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The Dunedin City Council announced in November 2019 it wanted to buy the site near Middlemarch to protect the scientifically important maar, but it has since been unable to strike an agreement with the receiver of a mining business about the site’s value.
Save Foulden Maar secretary Shane Loader believed the dispute could be principally about the perceived value of mining permits.
A liquidators’ report for Plaman Resources in June 2019 listed the value of 42ha of Middlemarch land at just under $632,000.
Exploration and mining permits were said to be worth more than $4.9million.
Mr Loader said the council could rightfully argue the permits held little more than theoretical value, but he expected the mining firm’s receiver, Calibre Partners, held a different view.
Plaman has a permit to mine the land for black diatomaceous earth, which was to be sold as a supplement in animal feed.
Both the council and the receiver have been tight-lipped about land-acquisition negotiations and the nature of the hold-up.
The council initiated moves to acquire both the land and permits at the end of October 2019, saying it was prepared to use the Public Works Act to force a sale.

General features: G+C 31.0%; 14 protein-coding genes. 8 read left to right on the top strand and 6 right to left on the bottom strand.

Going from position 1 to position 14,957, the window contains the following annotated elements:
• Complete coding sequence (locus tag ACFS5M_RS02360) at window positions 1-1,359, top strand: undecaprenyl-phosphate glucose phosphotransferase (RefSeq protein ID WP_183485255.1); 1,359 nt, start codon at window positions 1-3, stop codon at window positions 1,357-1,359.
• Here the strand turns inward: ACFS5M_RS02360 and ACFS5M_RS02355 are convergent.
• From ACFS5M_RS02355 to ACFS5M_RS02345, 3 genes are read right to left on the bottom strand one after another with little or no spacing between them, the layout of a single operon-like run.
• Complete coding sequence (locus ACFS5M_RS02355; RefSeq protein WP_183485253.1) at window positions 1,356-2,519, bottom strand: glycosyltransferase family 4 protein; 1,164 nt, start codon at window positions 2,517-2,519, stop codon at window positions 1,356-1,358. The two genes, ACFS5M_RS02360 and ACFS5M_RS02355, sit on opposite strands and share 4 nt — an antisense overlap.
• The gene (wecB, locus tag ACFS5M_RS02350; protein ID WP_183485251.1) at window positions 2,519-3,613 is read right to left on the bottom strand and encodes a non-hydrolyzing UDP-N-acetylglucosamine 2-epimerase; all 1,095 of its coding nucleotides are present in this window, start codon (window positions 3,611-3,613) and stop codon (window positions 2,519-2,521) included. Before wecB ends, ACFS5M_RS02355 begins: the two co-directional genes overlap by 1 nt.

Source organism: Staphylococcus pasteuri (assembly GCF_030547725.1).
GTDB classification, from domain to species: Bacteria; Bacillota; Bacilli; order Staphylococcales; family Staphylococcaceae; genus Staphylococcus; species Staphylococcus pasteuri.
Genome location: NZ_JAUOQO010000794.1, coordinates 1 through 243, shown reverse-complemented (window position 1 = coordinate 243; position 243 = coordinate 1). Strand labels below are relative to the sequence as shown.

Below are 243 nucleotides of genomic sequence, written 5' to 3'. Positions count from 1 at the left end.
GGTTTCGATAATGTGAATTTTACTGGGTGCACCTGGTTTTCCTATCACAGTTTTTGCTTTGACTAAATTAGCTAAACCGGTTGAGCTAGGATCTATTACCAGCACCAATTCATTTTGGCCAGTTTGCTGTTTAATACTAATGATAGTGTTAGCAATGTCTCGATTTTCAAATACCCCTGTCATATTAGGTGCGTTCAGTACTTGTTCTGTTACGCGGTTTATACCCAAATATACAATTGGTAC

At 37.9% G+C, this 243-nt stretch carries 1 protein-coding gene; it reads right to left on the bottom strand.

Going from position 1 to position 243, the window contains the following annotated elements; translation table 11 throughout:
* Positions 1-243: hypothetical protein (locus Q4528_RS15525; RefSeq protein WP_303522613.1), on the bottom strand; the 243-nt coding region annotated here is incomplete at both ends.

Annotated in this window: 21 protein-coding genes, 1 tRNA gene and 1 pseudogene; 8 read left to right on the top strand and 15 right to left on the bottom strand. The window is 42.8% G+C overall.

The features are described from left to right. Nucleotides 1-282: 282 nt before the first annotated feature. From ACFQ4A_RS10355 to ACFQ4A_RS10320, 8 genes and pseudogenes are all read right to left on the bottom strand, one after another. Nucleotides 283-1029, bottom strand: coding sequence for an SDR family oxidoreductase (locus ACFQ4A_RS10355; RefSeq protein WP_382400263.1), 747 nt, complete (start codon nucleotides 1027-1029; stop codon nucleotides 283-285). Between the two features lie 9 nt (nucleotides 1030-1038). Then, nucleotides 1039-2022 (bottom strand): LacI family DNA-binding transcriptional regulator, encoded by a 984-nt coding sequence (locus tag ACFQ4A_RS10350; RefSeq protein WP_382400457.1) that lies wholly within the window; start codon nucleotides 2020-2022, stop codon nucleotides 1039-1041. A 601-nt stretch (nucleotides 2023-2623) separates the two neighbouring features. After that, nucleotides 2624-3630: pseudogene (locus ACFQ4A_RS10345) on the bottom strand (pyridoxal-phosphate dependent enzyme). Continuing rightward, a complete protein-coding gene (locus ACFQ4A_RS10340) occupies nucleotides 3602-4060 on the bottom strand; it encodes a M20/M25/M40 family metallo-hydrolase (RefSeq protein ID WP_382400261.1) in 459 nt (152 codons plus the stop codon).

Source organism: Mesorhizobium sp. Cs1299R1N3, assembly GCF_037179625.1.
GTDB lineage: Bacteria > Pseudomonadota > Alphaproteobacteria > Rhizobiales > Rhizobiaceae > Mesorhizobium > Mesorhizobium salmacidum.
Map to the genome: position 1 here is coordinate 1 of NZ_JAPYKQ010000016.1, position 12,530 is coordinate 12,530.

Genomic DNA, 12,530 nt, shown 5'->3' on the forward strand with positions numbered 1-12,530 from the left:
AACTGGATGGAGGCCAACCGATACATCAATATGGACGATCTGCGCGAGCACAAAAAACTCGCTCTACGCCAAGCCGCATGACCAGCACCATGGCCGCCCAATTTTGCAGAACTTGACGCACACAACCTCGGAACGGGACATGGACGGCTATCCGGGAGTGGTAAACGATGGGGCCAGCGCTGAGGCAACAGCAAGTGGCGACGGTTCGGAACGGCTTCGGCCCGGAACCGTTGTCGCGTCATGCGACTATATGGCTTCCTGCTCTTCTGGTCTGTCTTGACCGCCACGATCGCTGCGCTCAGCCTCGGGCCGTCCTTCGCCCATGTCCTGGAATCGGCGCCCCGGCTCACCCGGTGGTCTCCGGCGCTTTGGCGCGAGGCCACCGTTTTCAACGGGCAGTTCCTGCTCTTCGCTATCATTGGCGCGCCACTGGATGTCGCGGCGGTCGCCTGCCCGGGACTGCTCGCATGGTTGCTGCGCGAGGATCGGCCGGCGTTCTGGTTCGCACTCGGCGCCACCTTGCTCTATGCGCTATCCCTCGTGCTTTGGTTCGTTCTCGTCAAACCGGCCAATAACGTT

The council remained in discussions with the receiver regarding the valuation for Foulden Maar, a council spokesman said.
Other than confirming it had received a valuation, the council provided no further information, nor clarification about the state of negotiations.
The maar has been described as a scientific treasure trove.
The historic volcanic crater has preserved leaves, flowers and pollen in fossil form, as well as fish, spiders, flies, ants and beetles.
Researchers and miners previously worked alongside each other at the site, but the arrangement did not continue after Plaman went into receivership.
University of Otago paleontologist Daphne Lee said researchers had last been allowed to conduct study work on Foulden Maar about two years ago.
Receiver Neale Jackson had no comment about the land negotiations but said Calibre Partners’ policy was to control access to the property when it was not in a position to properly oversee access.
"The usual exceptions to that policy are where access is required for compliance reasons, maintenance or similar."
The restriction at Foulden Maar was not specific to scientists, he said.